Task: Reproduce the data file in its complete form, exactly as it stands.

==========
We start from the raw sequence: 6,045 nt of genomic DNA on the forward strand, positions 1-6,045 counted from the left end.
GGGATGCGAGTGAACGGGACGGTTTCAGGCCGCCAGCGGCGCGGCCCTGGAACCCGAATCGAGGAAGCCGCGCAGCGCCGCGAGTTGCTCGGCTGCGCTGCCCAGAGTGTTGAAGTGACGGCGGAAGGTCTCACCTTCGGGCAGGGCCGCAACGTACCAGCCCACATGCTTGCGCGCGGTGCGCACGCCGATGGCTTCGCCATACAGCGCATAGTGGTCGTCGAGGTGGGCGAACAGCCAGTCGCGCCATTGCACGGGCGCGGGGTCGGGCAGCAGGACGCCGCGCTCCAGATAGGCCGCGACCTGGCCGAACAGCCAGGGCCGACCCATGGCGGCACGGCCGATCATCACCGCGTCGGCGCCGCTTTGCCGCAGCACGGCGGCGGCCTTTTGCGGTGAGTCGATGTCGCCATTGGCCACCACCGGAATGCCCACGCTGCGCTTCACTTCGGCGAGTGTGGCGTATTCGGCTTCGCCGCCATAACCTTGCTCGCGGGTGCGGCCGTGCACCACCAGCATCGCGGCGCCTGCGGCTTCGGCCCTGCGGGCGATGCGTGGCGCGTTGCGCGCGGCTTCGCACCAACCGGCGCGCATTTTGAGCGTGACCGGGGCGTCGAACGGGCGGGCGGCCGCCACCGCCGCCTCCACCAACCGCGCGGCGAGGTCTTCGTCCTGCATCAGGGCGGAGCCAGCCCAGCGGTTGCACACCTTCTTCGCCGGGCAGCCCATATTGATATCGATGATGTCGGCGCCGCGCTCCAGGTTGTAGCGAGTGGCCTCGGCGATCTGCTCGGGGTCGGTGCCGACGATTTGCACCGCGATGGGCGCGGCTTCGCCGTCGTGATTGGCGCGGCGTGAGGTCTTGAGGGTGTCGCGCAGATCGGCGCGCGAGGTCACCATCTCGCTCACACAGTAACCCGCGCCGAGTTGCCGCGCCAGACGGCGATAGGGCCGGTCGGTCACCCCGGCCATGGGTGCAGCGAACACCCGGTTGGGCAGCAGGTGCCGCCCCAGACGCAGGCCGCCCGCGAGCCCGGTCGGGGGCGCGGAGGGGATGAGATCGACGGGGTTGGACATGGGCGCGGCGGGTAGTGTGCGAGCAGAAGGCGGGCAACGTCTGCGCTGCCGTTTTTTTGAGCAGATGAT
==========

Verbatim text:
We start from the raw sequence: 6,045 nt of genomic DNA on the forward strand, positions 1-6,045 counted from the left end.
GGGATGCGAGTGAACGGGACGGTTTCAGGCCGCCAGCGGCGCGGCCCTGGAACCCGAATCGAGGAAGCCGCGCAGCGCCGCGAGTTGCTCGGCTGCGCTGCCCAGAGTGTTGAAGTGACGGCGGAAGGTCTCACCTTCGGGCAGGGCCGCAACGTACCAGCCCACATGCTTGCGCGCGGTGCGCACGCCGATGGCTTCGCCATACAGCGCATAGTGGTCGTCGAGGTGGGCGAACAGCCAGTCGCGCCATTGCACGGGCGCGGGGTCGGGCAGCAGGACGCCGCGCTCCAGATAGGCCGCGACCTGGCCGAACAGCCAGGGCCGACCCATGGCGGCACGGCCGATCATCACCGCGTCGGCGCCGCTTTGCCGCAGCACGGCGGCGGCCTTTTGCGGTGAGTCGATGTCGCCATTGGCCACCACCGGAATGCCCACGCTGCGCTTCACTTCGGCGAGTGTGGCGTATTCGGCTTCGCCGCCATAACCTTGCTCGCGGGTGCGGCCGTGCACCACCAGCATCGCGGCGCCTGCGGCTTCGGCCCTGCGGGCGATGCGTGGCGCGTTGCGCGCGGCTTCGCACCAACCGGCGCGCATTTTGAGCGTGACCGGGGCGTCGAACGGGCGGGCGGCCGCCACCGCCGCCTCCACCAACCGCGCGGCGAGGTCTTCGTCCTGCATCAGGGCGGAGCCAGCCCAGCGGTTGCACACCTTCTTCGCCGGGCAGCCCATATTGATATCGATGATGTCGGCGCCGCGCTCCAGGTTGTAGCGAGTGGCCTCGGCGATCTGCTCGGGGTCGGTGCCGACGATTTGCACCGCGATGGGCGCGGCTTCGCCGTCGTGATTGGCGCGGCGTGAGGTCTTGAGGGTGTCGCGCAGATCGGCGCGCGAGGTCACCATCTCGCTCACACAGTAACCCGCGCCGAGTTGCCGCGCCAGACGGCGATAGGGCCGGTCGGTCACCCCGGCCATGGGTGCAGCGAACACCCGGTTGGGCAGCAGGTGCCGCCCCAGACGCAGGCCGCCCGCGAGCCCGGTCGGGGGCGCGGAGGGGATGAGATCGACGGGGTTGGACATGGGCGCGGCGGGTAGTGTGCGAGCAGAAGGCGGGCAACGTCTGCGCTGCCGTTTTTTTGAGCAGATGAT